Save the Heritage of Mussoorie: the Queen of Hills being shelved in the name of progress!
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Petition to Save Mussoorie’s Heritage
History being pushed aside in the name of progress!
MUSSOORIE & LANDOUR: Two iconic post offices in Mussoorie, one of them predating the Post Act are facing closure following a proposal by the department of posts.
We, the locals of Mussoorie, believe these two Raj-era post offices are a link to the past. A legacy that must be preserved. One stroke of a pen is set to wipe out our entire postal history, tradition and heritage.
The oldest sub-post office situated in Landour was set-up in 1837. It gave Mussoorie its first address. Historians believe the Landour Post Office was the original head post office for half a century before the head post office came up on the Mall Road in1909.
The other sub-post office established in 1902 facing closure is the Savoy Post Office above Library Chowk. The rent for the sub-post office is just Rs 99. To this day, the Sub-Post Office famous seal bears the imprint of the Savoy which is intricately linked with the history of the hill station.
The two historic post offices in Mussoorie are an inseparable part of the hill-station’s tangible past and linked to its rich history. Before the Post Office Act XVII of 1837 was enacted, the Landour Sub-Post Office was in already in place due to the efforts of Captain Frederick Young, Mussoorie’s founder. Also the father of renowned British tracker, hunter and conservationist Jim Corbett, Christopher William Corbett, worked as a Postmaster here from 1850 to 1863.
The Post Office:
Today, the Landour Sub-Post Office not only serves international clients from Mussoorie Language School and the Woodstock School, which together account for students from over 27 countries. None of these old buildings, housing these post offices are dilapidated or falling apart, and their rentals are minimal. Presently these two post offices look after the needs of the abutting villages of Kimoee, Kolti, Kanda, Matholi, Maudh, Khatapani, Tuneta, Judi, Sainji, Ludur, Ginsey and others.
Local legislators, ward members and residents feel that the very idea of losing these Sub-Post Offices in the name of progress is a crying shame.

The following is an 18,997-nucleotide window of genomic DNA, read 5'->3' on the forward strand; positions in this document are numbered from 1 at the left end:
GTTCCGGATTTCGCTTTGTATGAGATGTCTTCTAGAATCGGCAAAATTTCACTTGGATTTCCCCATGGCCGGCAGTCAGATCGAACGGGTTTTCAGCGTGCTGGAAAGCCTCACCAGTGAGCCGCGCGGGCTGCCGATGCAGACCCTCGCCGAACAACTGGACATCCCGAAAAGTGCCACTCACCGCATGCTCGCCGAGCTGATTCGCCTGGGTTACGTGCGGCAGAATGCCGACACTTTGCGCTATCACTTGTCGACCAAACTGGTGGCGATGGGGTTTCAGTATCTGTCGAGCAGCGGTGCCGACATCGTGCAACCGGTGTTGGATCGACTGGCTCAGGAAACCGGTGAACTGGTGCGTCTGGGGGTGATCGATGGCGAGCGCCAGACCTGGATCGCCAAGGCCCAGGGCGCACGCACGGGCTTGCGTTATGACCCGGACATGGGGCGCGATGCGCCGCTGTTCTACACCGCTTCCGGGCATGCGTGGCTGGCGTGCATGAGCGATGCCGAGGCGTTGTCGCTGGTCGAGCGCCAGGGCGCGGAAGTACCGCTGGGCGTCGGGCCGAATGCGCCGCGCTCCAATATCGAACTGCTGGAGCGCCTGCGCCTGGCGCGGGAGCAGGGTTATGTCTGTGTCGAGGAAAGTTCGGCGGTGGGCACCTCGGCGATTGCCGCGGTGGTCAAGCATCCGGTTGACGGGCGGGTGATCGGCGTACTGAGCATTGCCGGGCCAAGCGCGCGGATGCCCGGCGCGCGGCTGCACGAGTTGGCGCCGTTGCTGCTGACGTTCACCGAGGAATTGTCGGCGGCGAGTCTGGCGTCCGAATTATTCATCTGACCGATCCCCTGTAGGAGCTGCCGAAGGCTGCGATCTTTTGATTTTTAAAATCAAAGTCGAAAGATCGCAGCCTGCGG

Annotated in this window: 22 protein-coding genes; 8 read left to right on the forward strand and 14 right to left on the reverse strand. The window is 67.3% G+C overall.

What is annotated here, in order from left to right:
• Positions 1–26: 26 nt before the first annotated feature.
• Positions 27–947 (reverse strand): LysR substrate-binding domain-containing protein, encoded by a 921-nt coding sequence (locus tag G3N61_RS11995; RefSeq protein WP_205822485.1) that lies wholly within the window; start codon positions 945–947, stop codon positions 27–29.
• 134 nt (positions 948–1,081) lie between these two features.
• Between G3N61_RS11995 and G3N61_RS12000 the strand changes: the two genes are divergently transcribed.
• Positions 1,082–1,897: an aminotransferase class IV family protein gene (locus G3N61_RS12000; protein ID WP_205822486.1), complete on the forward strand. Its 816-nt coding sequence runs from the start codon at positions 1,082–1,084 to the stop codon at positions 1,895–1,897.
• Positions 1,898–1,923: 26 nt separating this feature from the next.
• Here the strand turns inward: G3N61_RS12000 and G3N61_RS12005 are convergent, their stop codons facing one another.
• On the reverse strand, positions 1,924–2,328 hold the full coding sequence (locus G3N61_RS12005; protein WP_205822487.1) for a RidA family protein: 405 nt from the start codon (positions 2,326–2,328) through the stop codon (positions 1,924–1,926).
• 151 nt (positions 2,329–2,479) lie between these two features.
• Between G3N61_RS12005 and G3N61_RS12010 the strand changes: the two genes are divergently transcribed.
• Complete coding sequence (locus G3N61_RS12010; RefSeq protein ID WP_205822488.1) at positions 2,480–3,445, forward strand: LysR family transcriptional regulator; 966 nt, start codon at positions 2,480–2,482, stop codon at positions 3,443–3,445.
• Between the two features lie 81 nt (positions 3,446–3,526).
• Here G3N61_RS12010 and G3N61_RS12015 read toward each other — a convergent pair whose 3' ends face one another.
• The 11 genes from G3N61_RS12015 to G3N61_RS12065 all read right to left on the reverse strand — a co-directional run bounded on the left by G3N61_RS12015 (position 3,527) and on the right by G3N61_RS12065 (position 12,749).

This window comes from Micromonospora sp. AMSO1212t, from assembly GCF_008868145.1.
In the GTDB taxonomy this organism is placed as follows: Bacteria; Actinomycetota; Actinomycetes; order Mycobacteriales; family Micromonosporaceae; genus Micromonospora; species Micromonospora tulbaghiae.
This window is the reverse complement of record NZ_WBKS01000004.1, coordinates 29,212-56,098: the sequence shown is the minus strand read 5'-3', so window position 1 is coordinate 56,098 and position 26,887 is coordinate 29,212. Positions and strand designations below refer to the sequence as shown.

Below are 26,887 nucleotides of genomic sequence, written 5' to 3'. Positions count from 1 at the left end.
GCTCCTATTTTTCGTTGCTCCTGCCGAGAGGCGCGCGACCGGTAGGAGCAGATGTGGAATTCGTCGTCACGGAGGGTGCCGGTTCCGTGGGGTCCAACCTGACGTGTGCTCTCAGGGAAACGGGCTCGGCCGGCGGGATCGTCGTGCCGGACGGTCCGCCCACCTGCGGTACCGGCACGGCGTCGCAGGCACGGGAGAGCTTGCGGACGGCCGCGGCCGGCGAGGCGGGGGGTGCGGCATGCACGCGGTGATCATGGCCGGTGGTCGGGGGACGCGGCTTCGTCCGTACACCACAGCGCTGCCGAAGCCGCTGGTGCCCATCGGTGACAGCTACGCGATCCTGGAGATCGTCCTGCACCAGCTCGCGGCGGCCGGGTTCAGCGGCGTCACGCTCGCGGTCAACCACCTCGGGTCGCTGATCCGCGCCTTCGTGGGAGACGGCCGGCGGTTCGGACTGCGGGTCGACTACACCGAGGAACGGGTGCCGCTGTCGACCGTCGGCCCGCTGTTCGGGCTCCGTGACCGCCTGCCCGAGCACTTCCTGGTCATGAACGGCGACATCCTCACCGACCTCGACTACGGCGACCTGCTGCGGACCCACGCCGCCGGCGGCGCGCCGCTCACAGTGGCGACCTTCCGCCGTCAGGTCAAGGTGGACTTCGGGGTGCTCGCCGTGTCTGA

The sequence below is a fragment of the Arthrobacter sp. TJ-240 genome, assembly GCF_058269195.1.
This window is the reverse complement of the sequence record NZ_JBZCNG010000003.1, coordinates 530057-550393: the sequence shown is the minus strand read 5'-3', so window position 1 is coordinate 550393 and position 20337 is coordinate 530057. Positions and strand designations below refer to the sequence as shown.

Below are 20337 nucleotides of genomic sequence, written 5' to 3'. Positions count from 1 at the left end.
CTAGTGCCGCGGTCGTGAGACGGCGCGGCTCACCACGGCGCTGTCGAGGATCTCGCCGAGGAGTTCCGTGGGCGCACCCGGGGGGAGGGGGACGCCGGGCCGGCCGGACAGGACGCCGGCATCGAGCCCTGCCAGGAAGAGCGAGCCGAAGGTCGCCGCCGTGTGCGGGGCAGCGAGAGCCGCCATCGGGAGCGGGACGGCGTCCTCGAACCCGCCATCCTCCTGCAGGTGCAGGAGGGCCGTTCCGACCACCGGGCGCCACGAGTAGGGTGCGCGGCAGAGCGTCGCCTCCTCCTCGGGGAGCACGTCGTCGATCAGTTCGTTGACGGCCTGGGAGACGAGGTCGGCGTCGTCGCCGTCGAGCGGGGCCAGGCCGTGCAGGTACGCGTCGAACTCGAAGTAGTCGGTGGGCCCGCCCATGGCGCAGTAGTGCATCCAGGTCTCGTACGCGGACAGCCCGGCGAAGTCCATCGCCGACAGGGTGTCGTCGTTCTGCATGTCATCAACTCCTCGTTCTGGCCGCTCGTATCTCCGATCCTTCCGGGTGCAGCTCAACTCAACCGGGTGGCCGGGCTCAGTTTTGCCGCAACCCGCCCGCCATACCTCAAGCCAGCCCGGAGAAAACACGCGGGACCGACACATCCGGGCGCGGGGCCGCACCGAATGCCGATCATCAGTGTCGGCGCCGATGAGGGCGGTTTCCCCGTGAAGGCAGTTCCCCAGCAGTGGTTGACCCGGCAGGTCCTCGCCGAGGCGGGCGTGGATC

What are our children going to inherit? frets Mussoorie.
An out-of-the-box approach will ensure commerce does not replace social responsibility. We ought to remember that anything which benefits the people can be tweaked, worked on, improved or given a second chance.
It is heartening that our local legislator has registered a protest as this directly impacts rural communities around the hill station, especially the remote villages of Mussoorie.
It’s time for all of us to come together and show love and care towards our old town in these strange and difficult times. Let us show our solidarity through our words and actions.
If you have ever visited Mussoorie/Landour, or lived here, please speak up for our history by signing this petition to Save the Heritage of Mussoorie.
Please Act Now! A signature from you can help us fight in our small way for a greater good. We appeal to the local authorities and governance to take urgent action and stand up for our heritage. Help Mussoorie with your one signature, and share this petition so it reaches more people.
Signed by -
Local residents & community members, traders & businessmen, travellers & holidaymakers, students & institutions, professionals & every person who loves Mussoorie and Landour!
Key Testimonials: There are many interesting bits of history related to Landour post office.
Talking about the origin of the iconic post office, acclaimed Author, Photographer & Historian Mr Ganesh Saili, who has written many books on the history of the hill station said: “This post office was originally set up to serve the Invalids of the Convalescent Depot in Landour.”
Author Ruskin Bond, living in Landour, says: “It is sad that the authorities are mulling closure of the post office in Landour. I have been using this post office since 1964, when I permanently moved to Mussoorie,” Recalling his pleasant association with the postmen here, who were quite regular in bringing his mails, Bond added, “I have even written about one or two postmen in my stories.”
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